Like terroir in wine, varietals of wheat bred to grow in the Pacific Northwest possess unique flavors. Luke Chan via Flickr

For such a crucial component in so many classic dishes, pasta hasn’t really been considered a food that should have some craft and intentionality behind its flavor. It’s the texture that matters. It’s the base of the dish. A vehicle for flavor.

Carla Leonardi of Cafe Lago wants to change that. Her first move toward pasta 2.0 has already begun. Right now on the menu you can find pasta made from Edison flour, sourced in the Pacific Northwest. Edison is a hard wheat, planted in the spring and harvested in the fall. Its profile Carla describes as a sweet, buttery flavor, with a firm bite and a soft yellow-brown color.

Wheat bred for flavor has been on Leonardi’s mind since she started Café Lago back in 1990. She uses the example of a loaf of bread made with levain in a wood fire oven. Dip that nice, caramelized crust into a bowl of tomato sauce and it tastes so much fuller than dipping a slice of white bread into the same sauce. While pasta is subtler than bread, the same theory applies.

According to Leonardi, before wheat production was homogenized and standardized for yield by big farms, people had a more discerning palate for different pasta flavors.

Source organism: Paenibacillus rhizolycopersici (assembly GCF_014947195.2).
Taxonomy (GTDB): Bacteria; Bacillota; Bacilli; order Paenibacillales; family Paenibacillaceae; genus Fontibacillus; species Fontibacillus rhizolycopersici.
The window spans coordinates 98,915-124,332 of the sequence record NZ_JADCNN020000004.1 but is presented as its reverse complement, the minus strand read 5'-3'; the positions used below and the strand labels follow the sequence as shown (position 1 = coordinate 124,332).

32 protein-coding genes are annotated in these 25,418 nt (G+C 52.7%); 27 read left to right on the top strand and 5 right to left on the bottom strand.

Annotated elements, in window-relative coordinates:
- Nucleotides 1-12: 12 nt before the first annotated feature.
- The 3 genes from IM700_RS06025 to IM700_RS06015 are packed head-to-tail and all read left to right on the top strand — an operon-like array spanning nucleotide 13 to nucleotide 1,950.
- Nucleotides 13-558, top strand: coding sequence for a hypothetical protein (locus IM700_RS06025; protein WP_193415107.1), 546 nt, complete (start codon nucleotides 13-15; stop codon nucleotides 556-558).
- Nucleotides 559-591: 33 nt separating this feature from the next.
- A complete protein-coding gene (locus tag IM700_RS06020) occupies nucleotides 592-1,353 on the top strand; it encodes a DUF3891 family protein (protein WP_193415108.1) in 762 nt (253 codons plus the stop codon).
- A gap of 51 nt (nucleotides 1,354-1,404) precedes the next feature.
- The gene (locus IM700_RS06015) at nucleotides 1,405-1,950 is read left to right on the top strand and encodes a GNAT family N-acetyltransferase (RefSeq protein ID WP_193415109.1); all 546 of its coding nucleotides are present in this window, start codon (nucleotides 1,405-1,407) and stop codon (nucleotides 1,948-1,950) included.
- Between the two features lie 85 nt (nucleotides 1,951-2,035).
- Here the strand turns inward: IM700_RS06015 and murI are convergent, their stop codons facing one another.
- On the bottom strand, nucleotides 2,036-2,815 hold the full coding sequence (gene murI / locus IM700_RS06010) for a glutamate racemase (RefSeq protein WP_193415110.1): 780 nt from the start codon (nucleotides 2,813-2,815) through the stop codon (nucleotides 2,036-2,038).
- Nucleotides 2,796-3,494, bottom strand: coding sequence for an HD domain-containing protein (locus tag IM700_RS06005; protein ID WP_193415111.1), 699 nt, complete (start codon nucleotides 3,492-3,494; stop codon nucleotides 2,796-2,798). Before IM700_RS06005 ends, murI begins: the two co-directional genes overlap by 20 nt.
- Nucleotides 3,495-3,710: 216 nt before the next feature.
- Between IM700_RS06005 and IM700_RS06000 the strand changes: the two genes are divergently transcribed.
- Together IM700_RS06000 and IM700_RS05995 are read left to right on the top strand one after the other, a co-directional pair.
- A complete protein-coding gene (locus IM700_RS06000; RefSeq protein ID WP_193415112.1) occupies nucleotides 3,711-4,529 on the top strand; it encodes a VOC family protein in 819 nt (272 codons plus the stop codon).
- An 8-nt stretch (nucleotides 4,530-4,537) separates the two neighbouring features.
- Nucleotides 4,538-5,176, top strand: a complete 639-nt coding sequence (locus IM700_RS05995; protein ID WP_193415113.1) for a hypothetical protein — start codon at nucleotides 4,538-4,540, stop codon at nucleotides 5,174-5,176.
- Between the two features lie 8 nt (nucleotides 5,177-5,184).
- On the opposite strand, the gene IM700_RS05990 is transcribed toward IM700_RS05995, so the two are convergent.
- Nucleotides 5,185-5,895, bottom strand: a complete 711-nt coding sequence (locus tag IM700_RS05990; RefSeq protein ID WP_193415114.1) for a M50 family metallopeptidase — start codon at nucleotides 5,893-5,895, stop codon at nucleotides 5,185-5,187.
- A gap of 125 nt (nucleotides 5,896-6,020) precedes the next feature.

“I like to think that pre-1950s, before all wheat started to taste the same, people could tell the different between wheat grown in Maine from wheat grown in Oregon.”

She tried various pasta made from Italian heirloom varieties of wheat, such as Latini pasta, which she calls “the best dry pasta you’ve ever tasted”. But it's too expensive to import. Then she attended a talk by Profesor Steven Jones of Washington State University’s “bread lab,” part of the College of Agriculture, Human, and Natural Resources.

“When I listened to Dr Jones talk about his mission to breed wheat for flavor as well as yield, and wheat that is specifically bred to do well in the place where it is grown, it reignited an interest that I’ve had for 25 years.”

It was Professor Jones who encouraged her to try Edison. So far this wheat has been used mostly in the restaurant's ravioli and pappardelle dishes. Lago plans to incorporate it elsewhere on the menu once there's more available, but as of now Edison flour is a seasonal offering.

There are other benefits as well, such supporting local farmers, in this came Camas Country Mills outside of Eugene Oregon, and being able to promise local, non-GMO products—all buzz words people love and have come to expect from quality ingredients...except for pasta.

The response has been unmistakable, if a little surprising. Before Cafe Lago spelled out its flour change on the menu, people would comment, unsolicited, on how good the pasta tasted. But once the pasta as “whole wheat,” the sales plummeted.  Whole wheat often means the less tasty, healthy alternative, after all. 

But Leonardi thinks it’s just an issue of branding. As Cafe Lago begins incorporating Edison and other locally sourced flour into more and more dishes, she’s confident her guests won’t want to go back to bland.

  

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